Further, irrespective of whether social morality is against the acceptance of non-heterosexual marriages, the Supreme Court in Navtej held that the only standard of testing morality is through constitutional morality. 

The current CJI, in his judgment in Navtej, held: “Constitutional morality requires that this court must act as a countermajoritarian institution which discharges the responsibility of protecting constitutional entrenched rights, regardless of what the majority may believe.”

In Shafin Jahan, the Supreme Court held: “Social approval for intimate personal decisions is not the basis for recognising them. Indeed, the Constitution protects personal liberty from the disapproving audience.”

The exclusion of non-heterosexual couples fails the test of Article 14 which not only secures persons against arbitrary laws but also the arbitrary application of laws (Chief Justice Patanjali M. Sastri in The state of West Bengal versus Anwar Ali Sarkar). There does not exist any reasonable justification for this exclusion which is discriminatory and violates Articles 14, 15, 19(1)(a)&(1)(c) and 21.

Constitutionality of the Special Marriage Act 

The court upheld the constitutionality of the Special Marriage Act, 1954. The petitioners argued that a constitutionally compliant interpretation of this secular law could be done to accommodate genderneutral situations. That is, instead of using ‘husband’ or ‘wife,’ the court could read in as ‘spouse’.

Although the term ‘spouse’ is the preferred one in the Special marriage Act, Section 4 uses the terms ‘male’ and ‘female’ to prescribe an age limit. The petitioners offered that either a common age for all genders could be set or declare that the age of male will be apply in male–male relationships and the age of female will be applicable in female–female relationships.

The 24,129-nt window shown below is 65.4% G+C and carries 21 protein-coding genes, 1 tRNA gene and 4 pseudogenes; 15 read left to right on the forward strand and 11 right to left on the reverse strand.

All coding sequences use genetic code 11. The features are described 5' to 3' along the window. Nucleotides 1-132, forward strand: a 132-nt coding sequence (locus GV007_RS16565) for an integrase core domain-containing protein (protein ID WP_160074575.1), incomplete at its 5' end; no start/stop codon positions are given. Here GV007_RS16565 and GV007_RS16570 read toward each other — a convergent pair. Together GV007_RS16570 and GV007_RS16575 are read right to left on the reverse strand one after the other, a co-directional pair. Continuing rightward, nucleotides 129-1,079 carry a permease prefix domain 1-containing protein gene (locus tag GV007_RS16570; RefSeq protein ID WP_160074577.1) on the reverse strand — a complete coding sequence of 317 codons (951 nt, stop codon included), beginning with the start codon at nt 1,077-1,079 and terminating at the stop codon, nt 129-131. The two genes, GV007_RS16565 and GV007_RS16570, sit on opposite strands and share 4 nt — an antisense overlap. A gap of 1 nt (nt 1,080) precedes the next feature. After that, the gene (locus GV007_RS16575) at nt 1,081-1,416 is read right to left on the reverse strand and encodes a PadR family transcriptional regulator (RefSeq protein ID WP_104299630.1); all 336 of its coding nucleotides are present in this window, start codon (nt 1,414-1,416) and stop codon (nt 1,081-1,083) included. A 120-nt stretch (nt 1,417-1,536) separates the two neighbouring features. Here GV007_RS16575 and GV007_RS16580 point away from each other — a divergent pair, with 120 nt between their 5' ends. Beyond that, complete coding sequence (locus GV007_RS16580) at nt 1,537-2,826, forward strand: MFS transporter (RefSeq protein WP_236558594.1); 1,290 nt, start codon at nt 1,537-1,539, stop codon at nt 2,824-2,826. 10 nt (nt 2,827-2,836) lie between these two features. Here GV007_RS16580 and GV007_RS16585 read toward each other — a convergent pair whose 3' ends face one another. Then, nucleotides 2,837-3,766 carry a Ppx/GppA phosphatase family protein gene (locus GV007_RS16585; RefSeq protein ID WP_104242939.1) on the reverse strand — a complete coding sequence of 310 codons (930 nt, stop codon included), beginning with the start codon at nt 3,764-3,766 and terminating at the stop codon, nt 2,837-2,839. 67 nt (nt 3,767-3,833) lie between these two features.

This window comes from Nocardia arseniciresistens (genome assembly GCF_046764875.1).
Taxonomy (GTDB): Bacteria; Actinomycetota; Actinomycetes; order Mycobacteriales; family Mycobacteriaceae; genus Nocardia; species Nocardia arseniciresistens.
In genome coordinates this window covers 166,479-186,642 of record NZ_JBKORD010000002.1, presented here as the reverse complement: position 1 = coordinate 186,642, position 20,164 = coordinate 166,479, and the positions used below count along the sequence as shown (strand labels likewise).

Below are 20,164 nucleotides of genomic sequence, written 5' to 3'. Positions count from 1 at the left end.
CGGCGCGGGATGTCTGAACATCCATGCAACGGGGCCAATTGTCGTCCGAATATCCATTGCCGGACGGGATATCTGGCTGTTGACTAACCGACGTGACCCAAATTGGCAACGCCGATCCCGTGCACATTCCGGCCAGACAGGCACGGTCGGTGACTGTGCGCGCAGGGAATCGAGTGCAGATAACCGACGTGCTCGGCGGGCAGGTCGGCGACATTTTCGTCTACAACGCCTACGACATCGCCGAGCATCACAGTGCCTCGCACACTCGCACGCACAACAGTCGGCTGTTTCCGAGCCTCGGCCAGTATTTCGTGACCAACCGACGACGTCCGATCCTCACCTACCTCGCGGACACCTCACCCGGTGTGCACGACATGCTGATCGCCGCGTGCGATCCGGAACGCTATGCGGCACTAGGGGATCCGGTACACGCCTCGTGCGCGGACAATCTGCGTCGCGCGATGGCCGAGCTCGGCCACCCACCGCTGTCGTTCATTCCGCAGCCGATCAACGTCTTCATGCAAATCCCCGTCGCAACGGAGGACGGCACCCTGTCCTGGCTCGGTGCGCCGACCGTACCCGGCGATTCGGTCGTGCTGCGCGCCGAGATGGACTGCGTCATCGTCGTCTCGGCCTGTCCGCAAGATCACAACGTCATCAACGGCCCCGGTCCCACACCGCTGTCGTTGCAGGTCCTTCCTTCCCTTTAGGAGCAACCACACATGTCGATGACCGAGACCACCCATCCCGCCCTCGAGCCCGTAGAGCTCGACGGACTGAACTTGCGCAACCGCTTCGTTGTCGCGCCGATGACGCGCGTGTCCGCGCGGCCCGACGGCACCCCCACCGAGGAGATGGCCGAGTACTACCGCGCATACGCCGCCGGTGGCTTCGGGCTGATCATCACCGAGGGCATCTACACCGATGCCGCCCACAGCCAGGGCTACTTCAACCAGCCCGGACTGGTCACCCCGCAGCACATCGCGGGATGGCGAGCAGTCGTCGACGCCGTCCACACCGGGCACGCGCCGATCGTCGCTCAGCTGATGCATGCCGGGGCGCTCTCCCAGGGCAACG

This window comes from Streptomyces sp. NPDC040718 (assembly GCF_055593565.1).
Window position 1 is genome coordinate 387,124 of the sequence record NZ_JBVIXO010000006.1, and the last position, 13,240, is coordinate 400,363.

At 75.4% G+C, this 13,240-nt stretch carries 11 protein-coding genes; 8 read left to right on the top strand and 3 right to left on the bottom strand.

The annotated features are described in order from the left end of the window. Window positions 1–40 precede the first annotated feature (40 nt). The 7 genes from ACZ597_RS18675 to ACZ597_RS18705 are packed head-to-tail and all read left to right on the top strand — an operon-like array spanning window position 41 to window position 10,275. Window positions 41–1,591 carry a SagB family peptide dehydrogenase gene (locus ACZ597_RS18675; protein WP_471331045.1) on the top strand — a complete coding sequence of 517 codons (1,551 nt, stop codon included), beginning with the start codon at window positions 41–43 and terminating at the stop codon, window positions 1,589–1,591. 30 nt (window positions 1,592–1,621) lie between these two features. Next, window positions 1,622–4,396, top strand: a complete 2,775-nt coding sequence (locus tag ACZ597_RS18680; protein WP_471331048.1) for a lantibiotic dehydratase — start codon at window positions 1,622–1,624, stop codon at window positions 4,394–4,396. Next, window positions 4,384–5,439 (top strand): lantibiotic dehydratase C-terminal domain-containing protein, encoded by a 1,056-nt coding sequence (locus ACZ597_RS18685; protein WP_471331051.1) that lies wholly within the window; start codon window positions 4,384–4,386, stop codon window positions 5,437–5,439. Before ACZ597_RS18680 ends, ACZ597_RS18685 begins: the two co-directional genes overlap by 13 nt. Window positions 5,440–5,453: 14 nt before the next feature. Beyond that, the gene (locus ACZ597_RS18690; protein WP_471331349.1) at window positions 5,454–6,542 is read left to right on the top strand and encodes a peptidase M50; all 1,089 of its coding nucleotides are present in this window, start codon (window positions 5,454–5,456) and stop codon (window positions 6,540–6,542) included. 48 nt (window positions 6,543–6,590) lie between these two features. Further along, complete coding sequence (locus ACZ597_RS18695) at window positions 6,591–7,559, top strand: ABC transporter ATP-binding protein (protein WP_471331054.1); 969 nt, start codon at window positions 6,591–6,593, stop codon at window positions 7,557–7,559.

Therefore, the court could have chosen from one of three options: declaring the Special Marriage Act unconstitutional, reading down specific provisions of the Act or reading in gender-neutral terms into the Act to expand its scope.

During the hearings, when the CJI was offered this proposition of reading in a gender-neutral paradigm into the legislation, he observed: “The object of the [Special Marriage Act] was to bring in its fold people who would be governed by matrimonial relationships apart from their personal laws. So, surely law is capable of being broadly read according to you, so as to take into account more stable relationships of same-sex couples.”

According to Justice Bhat, “In absence of any enacted law which obliges meaningful facilitation of transport such as roads, it is hard to visualise that a citizen can approach the court and seek the construction of a road to enforce the right to travel.”